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Math Help - can someone double check this for me?

  1. #1
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    can someone double check this for me?

    Hi, can someone double check this for me?

    Also sorry about the badly written problem. What programs do you all use? I tried word but i couldn't import it over to here.

    can someone double check this for me?-fsdfsdfds.jpg


    Also, when you do the power, you do that keep that sign first and then incorporate either the - or + sign next right?

    So lets say x=-2, for (x^5)-(X^3)=
    you do -2*-2*-2*-2*-2 which is -32 and then you do -2*-2*-2 which is -8. Then the last step is to subtract -32- (-8) but since there is two neg. signs, -8 becomes a positive 8 right? so it is -32+8

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  2. #2
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    Quote Originally Posted by soyeahiknow View Post
    Hi, can someone double check this for me?

    Also sorry about the badly written problem. What programs do you all use? I tried word but i couldn't import it over to here.

    Click image for larger version. 

Name:	fsdfsdfds.JPG 
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ID:	18229


    Also, when you do the power, you do that keep that sign first and then incorporate either the - or + sign next right?

    So lets say x=-2, for (x^5)-(X^3)=
    you do -2*-2*-2*-2*-2 which is -32 and then you do -2*-2*-2 which is -8. Then the last step is to subtract -32- (-8) but since there is two neg. signs, -8 becomes a positive 8 right? so it is -32+8

    Thanks
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  3. #3
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    I did that but I got -53/3.

    I know it is 0-(64/6)-(16/4)+(-8/3), but I thought I just didn't worry about the zero and just have (64/6)-(16/4)+(-8/3). Am I wrong?
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  4. #4
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    Quote Originally Posted by soyeahiknow View Post
    Also sorry about the badly written problem. What programs do you all use? I tried word but i couldn't import it over to here.
    LaTeX help subforum

    Quote Originally Posted by soyeahiknow View Post
    ..image here ..
    You wrote a plus sign where it should have been minus sign, right before the 8/3.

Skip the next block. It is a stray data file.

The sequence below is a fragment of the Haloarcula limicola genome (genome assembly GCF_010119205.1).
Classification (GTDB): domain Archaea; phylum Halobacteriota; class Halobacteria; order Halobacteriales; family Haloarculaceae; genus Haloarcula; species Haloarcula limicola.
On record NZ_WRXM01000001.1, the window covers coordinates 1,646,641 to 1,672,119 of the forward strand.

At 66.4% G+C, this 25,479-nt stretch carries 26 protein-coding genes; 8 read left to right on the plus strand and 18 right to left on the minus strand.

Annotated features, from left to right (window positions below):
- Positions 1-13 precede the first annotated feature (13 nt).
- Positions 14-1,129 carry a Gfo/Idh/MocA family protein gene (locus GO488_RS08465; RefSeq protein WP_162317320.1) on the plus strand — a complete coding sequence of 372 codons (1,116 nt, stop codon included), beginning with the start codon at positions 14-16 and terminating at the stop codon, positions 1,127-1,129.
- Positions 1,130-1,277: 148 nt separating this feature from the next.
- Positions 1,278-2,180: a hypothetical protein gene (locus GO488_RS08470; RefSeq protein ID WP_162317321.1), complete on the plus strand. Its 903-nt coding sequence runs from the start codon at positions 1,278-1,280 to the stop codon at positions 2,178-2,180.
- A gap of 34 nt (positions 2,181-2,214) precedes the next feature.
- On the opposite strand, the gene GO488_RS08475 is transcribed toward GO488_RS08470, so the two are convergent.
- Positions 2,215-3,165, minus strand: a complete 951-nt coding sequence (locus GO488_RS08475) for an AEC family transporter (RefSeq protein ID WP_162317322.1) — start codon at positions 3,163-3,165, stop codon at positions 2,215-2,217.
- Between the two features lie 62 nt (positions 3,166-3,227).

Quote Originally Posted by soyeahiknow View Post
    Also, when you do the power, you do that keep that sign first and then incorporate either the - or + sign next right?
    I don't follow..

    Quote Originally Posted by soyeahiknow View Post
    So lets say x=-2, for (x^5)-(X^3)=
    you do -2*-2*-2*-2*-2 which is -32 and then you do -2*-2*-2 which is -8. Then the last step is to subtract -32- (-8) but since there is two neg. signs, -8 becomes a positive 8 right? so it is -32+8
    That is correct. If you have a function g(x) = x^5 - x^3 then g(-2) = -24.

    Note that you know in advance that (-2)^5 is negative because the exponent is odd. So it's just -2^5. (Note the lack of parentheses. Meaning take 2^5 and then negate it.)

    Quote Originally Posted by soyeahiknow View Post
    I did that but I got -53/3.

    I know it is 0-(64/6)-(16/4)+(-8/3), but I thought I just didn't worry about the zero and just have (64/6)-(16/4)+(-8/3). Am I wrong?
    You seem to have typed the wrong thing into Wolfram Alpha. The answer is -4. See here.
    Last edited by undefined; July 18th 2010 at 12:27 PM. Reason: details
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  5. #5
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    yeah sorry, I messed up that sign.

    So the full problem written out is 0- {(64/6)-(16/4)+(-8/3)}, but I thought I just didn't worry about the zero and just have (64/6)-(16/4)+(-8/3). Am I wrong?
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  6. #6
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    Quote Originally Posted by soyeahiknow View Post
    yeah sorry, I messed up that sign.

    So the full problem written out is 0- {(64/6)-(16/4)+(-8/3)}, but I thought I just didn't worry about the zero and just have (64/6)-(16/4)+(-8/3). Am I wrong?
     0- \left(\left(\dfrac{64}{6}\right)-\left(\dfrac{16}{4}\right)+\left(-\,\dfrac{8}{3}\right)\right) = -4

    So this is right, just make sure you get -4 as final answer.

    Edit: I thought you were just evaluating the thing inside parentheses first, and then would remember to negate it afterwards. It looks like you were making the mistake pointed out in Archie Meade's post below mine though.
    Last edited by undefined; July 18th 2010 at 02:00 PM.
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  7. #7
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    Quote Originally Posted by soyeahiknow View Post
    yeah sorry, I messed up that sign.

    So the full problem written out is 0- {(64/6)-(16/4)+(-8/3)}, but I thought I just didn't worry about the zero and just have (64/6)-(16/4)+(-8/3). Am I wrong?
    You wouldn't have to worry about the zero if you were adding it to the three values.
    Unfortunately, you are subtracting all of them from zero.

    0-\left(\frac{64}{6}-4-\frac{8}{3}\right)

    is very different to

    0-\frac{64}{6}-4-\frac{8}{3}

    which has a redundant zero.

    0-\left(\frac{64}{6}-4-\frac{8}{3}\right)=-\frac{64}{6}-(-4)-\left(-\frac{8}{3}\right)
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